I'll do a quick catch up post with some new, fun links here in a bit. But first, I need to vent about something.
So yesterday morning, I'm at the Retail day job and my store manager calls just to check in (he always does) and see how the day is going. After we chat, he says he forgot to mention something when he saw me yesterday--I had a customer complaint. Against me, specifically. And I knew exactly what he was talking about.
In seven and a half years with this Retail company, I've been witness to incidents that end up being reported to customer service by irate customers. And 99% of the time, the customer is irate of their own doing and we truly did do everything we could to appease/help them. Some people just love to bitch. But this is the first time I'd ever had a specific complaint about me.
I tell my manager I think I know what this is about, then proceed to tell him about a Customer who came in two Friday's ago. I remember it clearly, because I was so flabbergasted by this woman that I thought about it for hours afterward. I discussed it with both associates working with me that night, and we were all amazed and confused to be accused of giving "ghetto service" and that we shouldn't "treat people like that."
I still can't figure out what "ghetto service" means, but whatever.
I won't rehash the entire evening. Was the Customer treated badly? Absolutely not. Did she walk into the store and get ignored completely by all three of us? Absolutely not. Could we have been more attentive to her needs as she shopped? Yes, of course. We were doing some merchandise-related tasks that evening and were a little distracted by them, but we weren't hiding. And she wasn't there ten minutes before she told me she'd "never been so ignored in a COMPANY STORE before in my life." Er, huh?
Surprise Brain took over at that point. She wouldn't be more specific about her needs or how she thought she'd been ignored/received back service. She didn't accept any of my apologies (which were completely sincere because, hello, Surprise Brain goes on instinct here and doesn't lie). She said she'd been shopping at COMPANY STORES for years and had never received such terrible service. On her way out the door, she basically said the same thing to the associate who greeted her on her way in.
She left three very boggled people in her wake.
I had a funny feeling I'd hear from this lady again. And my store manager said, after I finished my accounting of events, that what I said was similar to what she said. But oh how perspective distorts things (this feels like it could be turned into a writing lesson, doesn't it?).
Everyone has the right to their opinion. If this Customer felt our service that night didn't meet her standards, fine. That didn't bother me at all. Upon reflection, I think we all (associates and the customer) could have done things differently in order to achieve a more positive outcome. We could have been more attentive to her needs; she could have been more specific about what she wanted from us (according to the email, she came in for a flower arrangement and wasn't assisted as she expected to be, but neither associate mentioned her asking them for help with flowers...what can you do?).
No, what pissed me off about her email is what I'll simply call WTF!. My first WTF! came at the beginning of her email, in which she felt the need to detail her career achievements (she's a doctor and a lawyer, apparently). She also felt the need to tell us how many homes she owned, that she has money, and that her father is a multi-millionaire.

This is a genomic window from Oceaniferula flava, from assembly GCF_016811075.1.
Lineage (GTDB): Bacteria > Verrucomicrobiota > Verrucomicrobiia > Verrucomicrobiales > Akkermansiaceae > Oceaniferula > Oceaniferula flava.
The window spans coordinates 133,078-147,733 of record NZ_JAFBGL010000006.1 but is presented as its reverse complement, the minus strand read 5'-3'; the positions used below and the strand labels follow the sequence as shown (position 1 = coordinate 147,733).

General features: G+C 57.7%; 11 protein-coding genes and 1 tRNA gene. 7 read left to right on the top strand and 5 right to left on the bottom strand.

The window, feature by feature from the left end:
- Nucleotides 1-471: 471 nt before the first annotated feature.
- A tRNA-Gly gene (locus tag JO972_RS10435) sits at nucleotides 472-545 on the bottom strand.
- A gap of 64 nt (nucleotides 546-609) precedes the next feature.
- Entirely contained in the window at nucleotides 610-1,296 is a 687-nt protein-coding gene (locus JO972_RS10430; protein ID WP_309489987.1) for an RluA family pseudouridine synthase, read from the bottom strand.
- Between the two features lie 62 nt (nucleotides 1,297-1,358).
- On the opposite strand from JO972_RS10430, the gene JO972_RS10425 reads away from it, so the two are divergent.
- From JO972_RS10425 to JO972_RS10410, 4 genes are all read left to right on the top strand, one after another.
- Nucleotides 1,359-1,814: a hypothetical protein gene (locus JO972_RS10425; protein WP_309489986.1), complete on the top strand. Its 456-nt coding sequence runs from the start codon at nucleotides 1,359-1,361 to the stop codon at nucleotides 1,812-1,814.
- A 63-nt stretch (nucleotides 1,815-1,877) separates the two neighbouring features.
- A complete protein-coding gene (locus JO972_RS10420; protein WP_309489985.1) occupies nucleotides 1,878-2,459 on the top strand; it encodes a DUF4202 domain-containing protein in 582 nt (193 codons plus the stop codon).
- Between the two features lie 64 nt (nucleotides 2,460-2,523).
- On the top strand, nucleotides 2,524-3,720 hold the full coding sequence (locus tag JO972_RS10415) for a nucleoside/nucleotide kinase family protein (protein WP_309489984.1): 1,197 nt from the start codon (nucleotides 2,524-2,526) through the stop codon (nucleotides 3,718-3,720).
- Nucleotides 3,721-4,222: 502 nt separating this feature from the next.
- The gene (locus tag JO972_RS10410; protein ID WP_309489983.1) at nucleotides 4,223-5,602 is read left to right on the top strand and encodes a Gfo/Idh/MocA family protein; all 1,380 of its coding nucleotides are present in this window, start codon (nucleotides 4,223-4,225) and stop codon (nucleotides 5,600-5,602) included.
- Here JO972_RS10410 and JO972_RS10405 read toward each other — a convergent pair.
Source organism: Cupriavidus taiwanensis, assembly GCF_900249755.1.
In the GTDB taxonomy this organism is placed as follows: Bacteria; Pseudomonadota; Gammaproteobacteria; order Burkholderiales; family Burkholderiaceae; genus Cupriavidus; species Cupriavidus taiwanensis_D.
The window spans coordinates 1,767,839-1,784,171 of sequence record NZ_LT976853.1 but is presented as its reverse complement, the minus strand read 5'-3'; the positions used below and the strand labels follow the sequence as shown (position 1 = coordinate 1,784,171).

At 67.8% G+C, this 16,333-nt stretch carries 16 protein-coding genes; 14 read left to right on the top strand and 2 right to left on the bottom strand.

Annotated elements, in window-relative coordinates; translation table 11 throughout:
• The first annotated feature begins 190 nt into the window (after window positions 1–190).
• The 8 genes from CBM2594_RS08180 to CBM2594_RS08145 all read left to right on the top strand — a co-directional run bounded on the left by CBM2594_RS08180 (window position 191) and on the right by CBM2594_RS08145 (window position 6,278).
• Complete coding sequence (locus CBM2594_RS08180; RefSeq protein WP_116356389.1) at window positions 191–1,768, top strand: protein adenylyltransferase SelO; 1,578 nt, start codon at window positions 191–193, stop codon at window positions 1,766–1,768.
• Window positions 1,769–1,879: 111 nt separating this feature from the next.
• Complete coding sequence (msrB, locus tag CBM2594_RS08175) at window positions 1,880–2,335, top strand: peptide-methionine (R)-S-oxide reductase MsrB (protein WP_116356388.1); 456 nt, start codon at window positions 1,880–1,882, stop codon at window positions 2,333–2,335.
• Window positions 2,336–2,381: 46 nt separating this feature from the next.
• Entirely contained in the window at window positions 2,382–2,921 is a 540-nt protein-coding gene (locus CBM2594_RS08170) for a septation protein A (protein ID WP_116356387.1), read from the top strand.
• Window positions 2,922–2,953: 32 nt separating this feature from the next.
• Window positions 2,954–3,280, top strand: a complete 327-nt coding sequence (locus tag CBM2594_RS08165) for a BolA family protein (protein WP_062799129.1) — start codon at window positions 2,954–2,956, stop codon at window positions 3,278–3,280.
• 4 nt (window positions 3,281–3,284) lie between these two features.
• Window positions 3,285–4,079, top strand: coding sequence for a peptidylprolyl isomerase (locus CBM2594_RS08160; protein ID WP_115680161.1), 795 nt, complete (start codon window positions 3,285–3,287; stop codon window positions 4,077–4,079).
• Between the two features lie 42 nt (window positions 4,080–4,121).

Um, and? I don't give a flying fig if you're worth five bucks or five million, and I don't give a shit if you're a doctor, a lawyer, a star athlete, or the guy who changed my oil last week at Jiffy Lube. Everyone deserves the same amount of respect and consideration, and I don't alter my service standards based on your social status.
((Slight aside: to help a little bit, when I told another associate about the complaint and who was working with me, she said, "What? You're three of the nicest people who work here."))
Next WTF! item - "new employees." I'm assuming here she meant new to her, but in the context of the email, it sounded as if she meant new to the company. Which none of us are. But we are not only new, we are also "rude disrespectful employees."
WTF! item that really pissed me off to the point of being personally offended my own damned self - she felt the need to mention her race, and made comments that implied we assumed that because she was Jamaican/Puerto Rican we looked at her and assumed "I am on welfare and have NEVER been in a [redacted] store." (direct quote)
I do NOT like being accused of being racist. Not one fucking bit, and especially not in such a passive-aggressive manner. Do NOT put those kinds of words into my mouth or that ignorance in my heart. Because it only makes you look like a jerk.
Last WTF! item before the summation: she wants all three of us fired. Part of me feels as if I've reached a pinnacle in my retail career now that someone has requested me fired (I'm still unclear as to why, exactly, because she never does get around to being specific about our offensive actions against her). Don't worry, no one's getting fired over this.
So what have we learned today, class?
When you're writing a letter of complaint, be specific about what it is that occurred in the store. Note specific interactions or offenses, so that it can be understood by both parties what exactly went wrong. Do not include unnecessary backstory--it only clouds the issue at hand and has no relevance to what happened in the store. I have no way of knowing your entire life story when you enter the premises, so I cannot judge you by it (nor would I, even if I knew it). Do not make ignorant assumptions about why you felt you were treated as you were.
Because you know what assuming does.